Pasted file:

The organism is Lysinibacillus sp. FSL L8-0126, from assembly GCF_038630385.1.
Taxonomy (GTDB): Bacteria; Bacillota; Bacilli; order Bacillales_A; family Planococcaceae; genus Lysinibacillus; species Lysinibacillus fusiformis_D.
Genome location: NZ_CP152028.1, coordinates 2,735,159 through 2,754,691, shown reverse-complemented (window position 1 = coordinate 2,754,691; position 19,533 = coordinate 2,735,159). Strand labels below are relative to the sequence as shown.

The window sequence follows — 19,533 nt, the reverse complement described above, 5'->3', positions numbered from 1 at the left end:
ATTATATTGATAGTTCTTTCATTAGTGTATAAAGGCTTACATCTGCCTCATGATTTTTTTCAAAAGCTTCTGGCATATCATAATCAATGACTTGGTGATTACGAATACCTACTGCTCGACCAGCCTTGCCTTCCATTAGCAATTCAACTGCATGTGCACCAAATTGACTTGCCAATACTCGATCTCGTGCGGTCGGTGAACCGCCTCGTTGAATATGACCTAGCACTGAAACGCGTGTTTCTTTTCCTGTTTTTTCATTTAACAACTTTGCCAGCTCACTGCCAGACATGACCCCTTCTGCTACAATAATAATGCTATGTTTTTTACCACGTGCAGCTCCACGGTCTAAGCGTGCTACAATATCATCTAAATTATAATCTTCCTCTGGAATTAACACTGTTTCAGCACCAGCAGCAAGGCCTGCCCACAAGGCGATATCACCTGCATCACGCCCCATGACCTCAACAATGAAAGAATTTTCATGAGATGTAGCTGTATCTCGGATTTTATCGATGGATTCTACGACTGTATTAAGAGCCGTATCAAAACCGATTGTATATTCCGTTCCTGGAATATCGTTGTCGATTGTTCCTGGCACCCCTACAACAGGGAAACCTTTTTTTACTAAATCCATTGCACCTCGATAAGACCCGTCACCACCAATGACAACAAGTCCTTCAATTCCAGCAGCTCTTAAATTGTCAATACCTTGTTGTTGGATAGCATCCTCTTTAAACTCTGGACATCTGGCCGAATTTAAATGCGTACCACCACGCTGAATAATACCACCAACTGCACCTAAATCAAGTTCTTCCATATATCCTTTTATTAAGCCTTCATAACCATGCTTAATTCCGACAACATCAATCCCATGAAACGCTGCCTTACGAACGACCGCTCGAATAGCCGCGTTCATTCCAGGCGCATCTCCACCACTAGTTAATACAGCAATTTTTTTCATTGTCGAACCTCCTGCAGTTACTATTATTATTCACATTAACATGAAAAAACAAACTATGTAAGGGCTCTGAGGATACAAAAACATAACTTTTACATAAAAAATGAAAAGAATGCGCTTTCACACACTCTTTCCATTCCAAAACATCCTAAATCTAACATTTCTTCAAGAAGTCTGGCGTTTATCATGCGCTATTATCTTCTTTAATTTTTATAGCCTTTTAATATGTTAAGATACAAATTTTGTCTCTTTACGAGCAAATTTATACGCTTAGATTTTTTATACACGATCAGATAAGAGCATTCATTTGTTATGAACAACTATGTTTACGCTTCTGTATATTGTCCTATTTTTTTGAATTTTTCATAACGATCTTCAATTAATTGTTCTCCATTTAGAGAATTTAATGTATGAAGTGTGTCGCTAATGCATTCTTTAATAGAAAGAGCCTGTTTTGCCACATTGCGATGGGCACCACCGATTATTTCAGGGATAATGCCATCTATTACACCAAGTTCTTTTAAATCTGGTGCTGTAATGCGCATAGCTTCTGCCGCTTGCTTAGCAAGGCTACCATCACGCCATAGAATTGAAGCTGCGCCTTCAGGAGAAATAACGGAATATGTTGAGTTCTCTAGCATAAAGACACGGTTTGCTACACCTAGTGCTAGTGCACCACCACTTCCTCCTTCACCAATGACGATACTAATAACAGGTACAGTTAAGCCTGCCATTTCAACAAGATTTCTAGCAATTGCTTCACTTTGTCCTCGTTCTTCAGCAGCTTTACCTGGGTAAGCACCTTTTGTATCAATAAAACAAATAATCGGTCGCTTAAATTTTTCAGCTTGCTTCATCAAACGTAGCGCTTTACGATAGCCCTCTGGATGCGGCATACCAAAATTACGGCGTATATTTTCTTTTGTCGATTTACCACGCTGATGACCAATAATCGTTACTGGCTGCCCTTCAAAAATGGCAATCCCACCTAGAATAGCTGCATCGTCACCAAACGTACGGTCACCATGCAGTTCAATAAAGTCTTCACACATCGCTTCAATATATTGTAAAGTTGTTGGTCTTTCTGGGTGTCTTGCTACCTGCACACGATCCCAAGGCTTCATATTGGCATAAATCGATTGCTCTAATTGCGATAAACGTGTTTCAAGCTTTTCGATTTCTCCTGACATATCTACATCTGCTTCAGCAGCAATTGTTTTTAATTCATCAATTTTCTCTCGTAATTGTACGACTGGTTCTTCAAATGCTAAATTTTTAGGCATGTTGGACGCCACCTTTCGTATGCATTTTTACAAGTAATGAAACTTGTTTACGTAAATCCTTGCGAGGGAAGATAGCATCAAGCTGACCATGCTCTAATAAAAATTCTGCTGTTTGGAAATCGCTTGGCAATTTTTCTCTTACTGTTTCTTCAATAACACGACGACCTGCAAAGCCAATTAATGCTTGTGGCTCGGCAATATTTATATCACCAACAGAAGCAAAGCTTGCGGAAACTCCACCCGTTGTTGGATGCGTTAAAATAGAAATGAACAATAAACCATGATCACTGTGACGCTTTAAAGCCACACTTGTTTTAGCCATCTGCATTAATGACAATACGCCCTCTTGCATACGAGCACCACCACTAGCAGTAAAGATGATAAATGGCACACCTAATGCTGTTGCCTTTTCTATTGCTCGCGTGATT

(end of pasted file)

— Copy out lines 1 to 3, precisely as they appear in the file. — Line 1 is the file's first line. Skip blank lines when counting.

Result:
The organism is Lysinibacillus sp. FSL L8-0126, from assembly GCF_038630385.1.
Taxonomy (GTDB): Bacteria; Bacillota; Bacilli; order Bacillales_A; family Planococcaceae; genus Lysinibacillus; species Lysinibacillus fusiformis_D.
Genome location: NZ_CP152028.1, coordinates 2,735,159 through 2,754,691, shown reverse-complemented (window position 1 = coordinate 2,754,691; position 19,533 = coordinate 2,735,159). Strand labels below are relative to the sequence as shown.